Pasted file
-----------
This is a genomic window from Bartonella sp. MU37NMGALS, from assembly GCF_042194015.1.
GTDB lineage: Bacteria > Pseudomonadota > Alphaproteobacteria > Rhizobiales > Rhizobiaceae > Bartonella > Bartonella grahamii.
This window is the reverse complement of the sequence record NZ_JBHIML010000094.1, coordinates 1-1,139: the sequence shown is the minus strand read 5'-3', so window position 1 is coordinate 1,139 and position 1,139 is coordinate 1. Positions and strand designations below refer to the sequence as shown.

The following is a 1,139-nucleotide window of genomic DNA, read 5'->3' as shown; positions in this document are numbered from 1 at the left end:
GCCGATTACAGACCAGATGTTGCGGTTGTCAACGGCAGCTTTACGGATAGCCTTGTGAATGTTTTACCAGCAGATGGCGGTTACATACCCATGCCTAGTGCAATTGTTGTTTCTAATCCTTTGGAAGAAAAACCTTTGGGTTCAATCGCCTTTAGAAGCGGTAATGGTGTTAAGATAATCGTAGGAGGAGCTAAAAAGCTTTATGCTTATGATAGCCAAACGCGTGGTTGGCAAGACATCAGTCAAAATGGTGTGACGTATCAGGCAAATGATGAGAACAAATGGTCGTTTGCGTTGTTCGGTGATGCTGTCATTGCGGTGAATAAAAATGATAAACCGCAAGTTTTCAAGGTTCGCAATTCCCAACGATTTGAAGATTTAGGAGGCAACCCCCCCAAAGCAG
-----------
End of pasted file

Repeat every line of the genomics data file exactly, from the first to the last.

This is a genomic window from Bartonella sp. MU37NMGALS, from assembly GCF_042194015.1.
GTDB lineage: Bacteria > Pseudomonadota > Alphaproteobacteria > Rhizobiales > Rhizobiaceae > Bartonella > Bartonella grahamii.
This window is the reverse complement of the sequence record NZ_JBHIML010000094.1, coordinates 1-1,139: the sequence shown is the minus strand read 5'-3', so window position 1 is coordinate 1,139 and position 1,139 is coordinate 1. Positions and strand designations below refer to the sequence as shown.

The following is a 1,139-nucleotide window of genomic DNA, read 5'->3' as shown; positions in this document are numbered from 1 at the left end:
GCCGATTACAGACCAGATGTTGCGGTTGTCAACGGCAGCTTTACGGATAGCCTTGTGAATGTTTTACCAGCAGATGGCGGTTACATACCCATGCCTAGTGCAATTGTTGTTTCTAATCCTTTGGAAGAAAAACCTTTGGGTTCAATCGCCTTTAGAAGCGGTAATGGTGTTAAGATAATCGTAGGAGGAGCTAAAAAGCTTTATGCTTATGATAGCCAAACGCGTGGTTGGCAAGACATCAGTCAAAATGGTGTGACGTATCAGGCAAATGATGAGAACAAATGGTCGTTTGCGTTGTTCGGTGATGCTGTCATTGCGGTGAATAAAAATGATAAACCGCAAGTTTTCAAGGTTCGCAATTCCCAACGATTTGAAGATTTAGGAGGCAACCCCCCCAAAGCAG